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France in World War I World War I, sometimes referred to as The Great War, was the first conflict that

involved most of the dominant countries of the world. The economic powers of the world began to militarize and imperialize before the war began. These factors along with intense nationalism and strong alliances created a nuclear environment in Europe that could explode into a worldwide conflict at any time. A Serbian man assassinating Archduke Franz Ferdinand, heir to the Austrian-Hungarian throne, was the final event that pushed Europe into total chaos. The two sides originally fighting this war were the Triple Entente (France, the United Kingdom, and Russia) and the Central Powers (Germany and Austria Hungary). Because Austria-Hungary was allied with Germany and Serbia was allied with Russia (who was also allied with France and the UK), an entangling of alliances soon dragged Europe into war. France played a very important part in World War I. Germany began to invade France at the beginning of the war. This area of German-French conflict became known as the Western Front. The Allies and Central Powers both created detailed networks of trenches where the fighting took place. Each side would use the trenches to protect themselves from the firing and gunshots of the other side, however trench conditions were often horrific and led to the spread of diseases as well as the manifestation of new diseases, such as trench foot. The area of land between two opposing trenches was known as no man land, and on the Western Front, this stretch of land remained mostly the same because the French and Germans were at a stalemate.

At the beginning of the war, the French Army had 47 divisions in 21 regional corps, which totaled more than 777,000 French troops. Majority of these troops were deployed in France, however some were sent to the Eastern Front. Heavy losses along the Western Front in the first couple months of the war forced the French to conscript men up to the age of 45. About 40% of French troops on the Western Front were artillerymen, using machine guns and tanks to try to take down the enemy. During the Second Battle of Ypres in 1915, the Germans began using several types of gas to poison those in the Allied trenches. This technique, although inhumane and violating the Hague Convention, became a battle-winning method for the Germans. Later on in the war, the Ottoman Empire joined the Central Powers while Italy, Japan, and The United States joined the Allied Powers. Russia was forced to withdraw themselves from the war due to their own civil war and revolution. After nearly destroying both France and Germany, an armistice was reached on November 11, 1918. The Allied forces had won the war, but at great cost. Of the more than 8 million men called to fight in the French army, 1.3 million of them were dead and 4.2 million were injured. The fighting had also devastated France, leaving them in debt and in need of repair. The United States created the League of Nations, which forced Germany to pay enormous amounts of war reparations to the Allies, especially France. In the time following World War I, France attempted to repair itself from the horrors of war before the next World War just a mere 20 years later.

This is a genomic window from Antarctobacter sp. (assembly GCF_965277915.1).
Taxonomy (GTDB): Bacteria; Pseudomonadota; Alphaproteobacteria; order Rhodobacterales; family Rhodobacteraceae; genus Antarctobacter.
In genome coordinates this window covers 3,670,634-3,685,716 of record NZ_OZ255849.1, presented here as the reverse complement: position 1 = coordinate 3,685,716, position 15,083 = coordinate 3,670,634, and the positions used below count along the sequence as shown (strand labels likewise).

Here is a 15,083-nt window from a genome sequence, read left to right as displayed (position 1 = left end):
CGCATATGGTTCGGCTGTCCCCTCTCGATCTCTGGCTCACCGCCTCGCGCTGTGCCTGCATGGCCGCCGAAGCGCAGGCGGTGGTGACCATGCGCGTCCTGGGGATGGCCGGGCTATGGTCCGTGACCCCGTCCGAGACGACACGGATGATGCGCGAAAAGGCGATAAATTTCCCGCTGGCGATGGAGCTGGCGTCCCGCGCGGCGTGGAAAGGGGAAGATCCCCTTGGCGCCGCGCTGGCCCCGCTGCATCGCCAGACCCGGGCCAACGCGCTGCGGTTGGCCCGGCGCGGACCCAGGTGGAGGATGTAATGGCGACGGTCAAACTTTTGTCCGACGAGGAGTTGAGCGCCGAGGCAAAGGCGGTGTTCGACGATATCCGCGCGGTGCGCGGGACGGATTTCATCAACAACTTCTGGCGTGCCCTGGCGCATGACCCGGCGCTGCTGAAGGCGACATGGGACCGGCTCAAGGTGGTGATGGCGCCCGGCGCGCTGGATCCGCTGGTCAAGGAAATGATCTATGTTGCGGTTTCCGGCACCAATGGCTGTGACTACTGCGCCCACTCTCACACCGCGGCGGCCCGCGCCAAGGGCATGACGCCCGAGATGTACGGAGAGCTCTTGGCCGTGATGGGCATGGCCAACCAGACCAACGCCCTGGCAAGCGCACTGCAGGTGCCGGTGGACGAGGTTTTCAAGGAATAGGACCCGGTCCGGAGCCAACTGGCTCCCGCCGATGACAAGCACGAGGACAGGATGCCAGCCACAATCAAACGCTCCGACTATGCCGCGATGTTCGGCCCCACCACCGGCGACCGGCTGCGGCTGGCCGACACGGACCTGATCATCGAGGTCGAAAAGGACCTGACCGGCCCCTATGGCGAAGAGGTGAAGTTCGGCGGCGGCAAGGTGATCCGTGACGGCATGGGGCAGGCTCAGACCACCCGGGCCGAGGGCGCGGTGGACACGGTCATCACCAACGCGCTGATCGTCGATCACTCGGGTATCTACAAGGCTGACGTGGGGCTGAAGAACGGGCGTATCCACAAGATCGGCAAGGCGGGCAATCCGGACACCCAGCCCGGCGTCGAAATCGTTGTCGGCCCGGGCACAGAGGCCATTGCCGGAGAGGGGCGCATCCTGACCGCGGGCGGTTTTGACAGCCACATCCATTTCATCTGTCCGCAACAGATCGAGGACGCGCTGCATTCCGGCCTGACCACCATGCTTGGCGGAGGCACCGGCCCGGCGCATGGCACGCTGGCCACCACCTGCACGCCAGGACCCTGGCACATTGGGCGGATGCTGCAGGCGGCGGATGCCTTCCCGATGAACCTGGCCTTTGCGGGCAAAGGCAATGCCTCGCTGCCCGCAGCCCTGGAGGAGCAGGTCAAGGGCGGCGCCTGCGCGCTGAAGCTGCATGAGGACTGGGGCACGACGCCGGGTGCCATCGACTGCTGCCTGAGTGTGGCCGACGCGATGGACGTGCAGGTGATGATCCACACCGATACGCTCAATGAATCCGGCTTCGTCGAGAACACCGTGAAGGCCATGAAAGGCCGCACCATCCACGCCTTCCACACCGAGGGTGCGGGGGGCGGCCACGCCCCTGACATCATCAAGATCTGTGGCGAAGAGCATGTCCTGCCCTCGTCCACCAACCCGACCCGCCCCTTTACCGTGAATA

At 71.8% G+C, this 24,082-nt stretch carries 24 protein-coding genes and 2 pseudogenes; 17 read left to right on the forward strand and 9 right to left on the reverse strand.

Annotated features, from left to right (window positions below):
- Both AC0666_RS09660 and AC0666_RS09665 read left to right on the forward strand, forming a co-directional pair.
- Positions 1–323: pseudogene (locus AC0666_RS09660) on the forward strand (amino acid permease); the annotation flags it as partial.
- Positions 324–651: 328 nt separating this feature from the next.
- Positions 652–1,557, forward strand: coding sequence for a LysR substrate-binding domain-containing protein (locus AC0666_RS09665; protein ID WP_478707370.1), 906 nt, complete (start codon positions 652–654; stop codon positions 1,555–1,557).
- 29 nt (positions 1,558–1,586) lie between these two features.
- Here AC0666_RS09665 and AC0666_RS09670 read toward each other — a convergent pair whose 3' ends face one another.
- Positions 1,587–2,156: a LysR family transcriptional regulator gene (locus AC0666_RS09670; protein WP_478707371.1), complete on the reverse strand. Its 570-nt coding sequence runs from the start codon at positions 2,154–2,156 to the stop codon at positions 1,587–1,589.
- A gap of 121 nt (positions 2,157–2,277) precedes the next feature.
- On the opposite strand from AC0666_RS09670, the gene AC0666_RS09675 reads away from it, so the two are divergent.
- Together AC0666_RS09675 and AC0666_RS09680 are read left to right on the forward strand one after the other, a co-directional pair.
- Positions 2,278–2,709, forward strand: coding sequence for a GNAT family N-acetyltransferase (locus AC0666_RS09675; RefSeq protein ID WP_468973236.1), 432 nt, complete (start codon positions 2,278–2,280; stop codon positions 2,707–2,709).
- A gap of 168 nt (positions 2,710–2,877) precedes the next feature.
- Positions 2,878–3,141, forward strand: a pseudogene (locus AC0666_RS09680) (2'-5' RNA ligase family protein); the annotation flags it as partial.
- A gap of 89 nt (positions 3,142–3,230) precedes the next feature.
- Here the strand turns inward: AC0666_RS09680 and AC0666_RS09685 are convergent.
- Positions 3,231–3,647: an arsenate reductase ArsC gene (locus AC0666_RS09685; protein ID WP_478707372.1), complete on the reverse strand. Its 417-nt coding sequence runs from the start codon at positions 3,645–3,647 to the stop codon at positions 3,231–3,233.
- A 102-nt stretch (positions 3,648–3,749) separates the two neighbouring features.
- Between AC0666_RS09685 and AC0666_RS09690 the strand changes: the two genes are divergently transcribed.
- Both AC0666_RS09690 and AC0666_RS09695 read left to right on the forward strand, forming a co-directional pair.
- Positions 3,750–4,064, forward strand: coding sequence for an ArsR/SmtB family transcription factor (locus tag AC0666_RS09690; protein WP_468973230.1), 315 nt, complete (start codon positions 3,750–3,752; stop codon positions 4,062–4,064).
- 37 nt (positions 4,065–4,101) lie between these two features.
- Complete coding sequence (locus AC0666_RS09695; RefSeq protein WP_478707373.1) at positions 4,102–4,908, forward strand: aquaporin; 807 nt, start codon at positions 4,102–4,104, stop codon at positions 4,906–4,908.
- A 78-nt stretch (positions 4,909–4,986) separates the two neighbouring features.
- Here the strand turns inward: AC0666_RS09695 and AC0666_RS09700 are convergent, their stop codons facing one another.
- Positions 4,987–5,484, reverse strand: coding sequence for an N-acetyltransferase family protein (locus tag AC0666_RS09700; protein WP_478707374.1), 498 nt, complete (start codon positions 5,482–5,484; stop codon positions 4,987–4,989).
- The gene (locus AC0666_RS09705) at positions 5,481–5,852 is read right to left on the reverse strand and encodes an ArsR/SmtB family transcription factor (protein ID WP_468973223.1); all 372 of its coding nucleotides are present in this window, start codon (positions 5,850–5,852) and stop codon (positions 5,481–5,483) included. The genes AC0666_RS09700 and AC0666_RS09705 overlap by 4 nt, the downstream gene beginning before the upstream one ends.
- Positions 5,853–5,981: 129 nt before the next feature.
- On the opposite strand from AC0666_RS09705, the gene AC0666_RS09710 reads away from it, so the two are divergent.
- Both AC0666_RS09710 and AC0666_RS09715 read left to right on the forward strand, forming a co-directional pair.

Works Cited "French Army and the First World War." French Army and the First World War. N.p., n.d. Web. 30 Nov. 2013. http://www.spartacus.schoolnet.co.uk/FWWfrenchA.htm "The First World War in France." The First World War in France. N.p., n.d. Web. 27 Nov. 2013. http://www.bl.uk/reshelp/findhelpregion/europe/france/france/ww1/fren chww1.html "World War I." About.com 20th Century History. N.p., n.d. Web. 27 Nov. 2013. http://history1900s.about.com/od/worldwari/p/World-War-I.htm